There is a striking difference between the foreign policies of Norway and Denmark, two Scandinavian neighbours. Whilst the appeasing Quisling government in Oslo grovels at the feet of extremists, Denmark valiantly defends the freedom of the West. The same striking difference in attitudes can be seen between two other close neighbours, Belgium and the Netherlands. Whilst the Dutch political elite has finally come to its senses, after the assassinations of Pim Fortuyn and Theo van Gogh, the Belgians are continuing their tradition of being utterly unreliable allies. [pdf]
It was revealed today that on November 3, 2004 a Belgian company exported a machine to Iran which will help Teheran to build (nuclear) missiles. The machine, a hot isostatic press, was exported by the Belgian company EPSI (Engineered Pressures Systems International) despite frequent and urgent requests by the American Central Intelligence Agency (CIA) not to do so. From July 17, 2004 onwards CIA officers had been warning their colleagues at the Belgian state security service, the Sûreté de l’État (SdÉ), that Iran Aircraft Industries was trying to buy an isostatic press in Belgium.
Anne-Marie Lizin, the speaker of the Belgian Senate, said today that the Americans “asked the Belgian government with insistence not to contribute, not even inadvertently, to the Iranian missile program.” Yesterday evening Koen Dassen, the head of the SdÉ, resigned. A report presented to the Belgian Senate today says that Mr Dassen failed to inform the government in Brussels of the American request. However, the delivery of the isostatic press to the Iranians went ahead despite negative advice from CANPAN (Commission d’avis pour la non-prolifération des armes nucléaires), the Belgian Advisory Committee for the Non-Proliferation of Nuclear Arms. In its report of September 28, 2004 CANPAN wrote that there was “an unacceptable risk that the machine will be used for activities related to nuclear arms or nuclear explosions.”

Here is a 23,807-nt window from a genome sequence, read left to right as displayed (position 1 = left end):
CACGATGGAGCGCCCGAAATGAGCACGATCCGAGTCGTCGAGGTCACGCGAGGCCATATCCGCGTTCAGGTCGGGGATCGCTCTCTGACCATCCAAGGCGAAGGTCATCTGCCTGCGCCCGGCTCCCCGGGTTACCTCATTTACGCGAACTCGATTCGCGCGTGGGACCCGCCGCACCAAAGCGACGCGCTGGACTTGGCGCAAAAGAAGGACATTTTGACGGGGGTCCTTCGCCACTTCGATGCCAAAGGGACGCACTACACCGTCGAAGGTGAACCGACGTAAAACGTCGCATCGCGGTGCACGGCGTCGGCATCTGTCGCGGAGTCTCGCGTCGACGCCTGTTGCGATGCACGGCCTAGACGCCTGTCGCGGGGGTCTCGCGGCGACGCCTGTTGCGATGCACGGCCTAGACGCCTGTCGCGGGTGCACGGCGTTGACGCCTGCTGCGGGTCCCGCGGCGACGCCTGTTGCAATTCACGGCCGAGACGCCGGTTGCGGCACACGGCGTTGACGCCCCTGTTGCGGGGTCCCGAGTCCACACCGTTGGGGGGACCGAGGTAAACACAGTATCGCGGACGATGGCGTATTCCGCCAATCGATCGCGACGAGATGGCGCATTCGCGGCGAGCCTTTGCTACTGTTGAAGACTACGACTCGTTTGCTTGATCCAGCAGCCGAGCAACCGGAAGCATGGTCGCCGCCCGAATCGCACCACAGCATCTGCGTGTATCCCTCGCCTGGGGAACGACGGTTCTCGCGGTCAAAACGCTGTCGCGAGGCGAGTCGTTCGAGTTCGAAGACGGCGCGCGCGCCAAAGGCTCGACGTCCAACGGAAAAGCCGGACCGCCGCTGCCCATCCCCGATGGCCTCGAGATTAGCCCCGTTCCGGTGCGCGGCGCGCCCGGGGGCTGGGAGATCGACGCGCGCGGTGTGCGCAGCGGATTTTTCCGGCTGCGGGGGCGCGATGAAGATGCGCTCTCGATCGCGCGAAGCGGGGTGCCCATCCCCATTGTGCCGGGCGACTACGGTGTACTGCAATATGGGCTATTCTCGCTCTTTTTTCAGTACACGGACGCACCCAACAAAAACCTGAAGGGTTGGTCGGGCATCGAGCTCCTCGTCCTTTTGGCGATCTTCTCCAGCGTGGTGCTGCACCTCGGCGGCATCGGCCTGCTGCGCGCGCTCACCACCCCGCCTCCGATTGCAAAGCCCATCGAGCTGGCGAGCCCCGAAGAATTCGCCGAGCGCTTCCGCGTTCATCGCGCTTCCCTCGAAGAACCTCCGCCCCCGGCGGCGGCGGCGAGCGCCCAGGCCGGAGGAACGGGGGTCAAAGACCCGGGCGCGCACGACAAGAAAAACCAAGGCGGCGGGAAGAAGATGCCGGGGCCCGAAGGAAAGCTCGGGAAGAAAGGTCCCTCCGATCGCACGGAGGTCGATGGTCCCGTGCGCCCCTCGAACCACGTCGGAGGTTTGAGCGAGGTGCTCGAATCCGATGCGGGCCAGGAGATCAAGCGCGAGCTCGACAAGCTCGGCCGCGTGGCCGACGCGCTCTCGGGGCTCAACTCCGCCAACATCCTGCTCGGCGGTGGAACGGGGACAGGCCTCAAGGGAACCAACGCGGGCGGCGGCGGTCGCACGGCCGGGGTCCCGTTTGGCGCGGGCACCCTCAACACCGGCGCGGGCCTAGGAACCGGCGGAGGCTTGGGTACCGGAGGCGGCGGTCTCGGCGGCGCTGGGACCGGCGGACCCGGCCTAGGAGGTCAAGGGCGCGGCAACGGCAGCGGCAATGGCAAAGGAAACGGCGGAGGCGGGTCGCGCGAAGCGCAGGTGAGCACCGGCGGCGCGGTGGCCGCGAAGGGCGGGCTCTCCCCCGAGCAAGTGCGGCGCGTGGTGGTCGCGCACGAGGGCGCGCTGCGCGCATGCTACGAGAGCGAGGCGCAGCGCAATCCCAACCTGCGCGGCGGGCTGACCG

The American authorities also contacted the Belgian Customs to prevent the exportation of the isostatic press, but all to no avail. Justice Minister Laurette Onkelinx, the minister supervising the Belgian state security service, claimed that the SdÉ had never informed her of the American objections to the delivery of the isostatic press to Iran. The report blames Mr Dassen for incompetence.
Mr Dassen succeeded Godelieve Timmermans as head of the SdÉ in 2002. As I wrote at the time in the British weekly The Spectator (July 13, 2002) [see the article here] Mrs Timmermans had to resign after a report commissioned by the Belgian Parliament revealed that the SdÉ was failing to screen Islamic terrorists. The SdÉ remained passive because it had no indications that the terrorists would attack Belgian targets. Previously both the French and the American authorities had criticised Belgium for its lack of resolve in the fight against international terrorism. There are indications that in the early 1990s the Belgian government made a deal with Islamic terrorists, agreeing to turn a blind eye to conspiracies hatched on Belgian soil in exchange for immunity from attack.
In the 1980s the Belgian company Sybetra provided Iraq with the technology for extracting yellow cake out of phosphate. Yellow cake is an ingredient used in the production of nuclear arms. Sybetra built the world’s largest phosphate plant at Alka’im, in the Iraqi desert. The Alka’im plant was destroyed by the Americans during the 1991 Gulf War.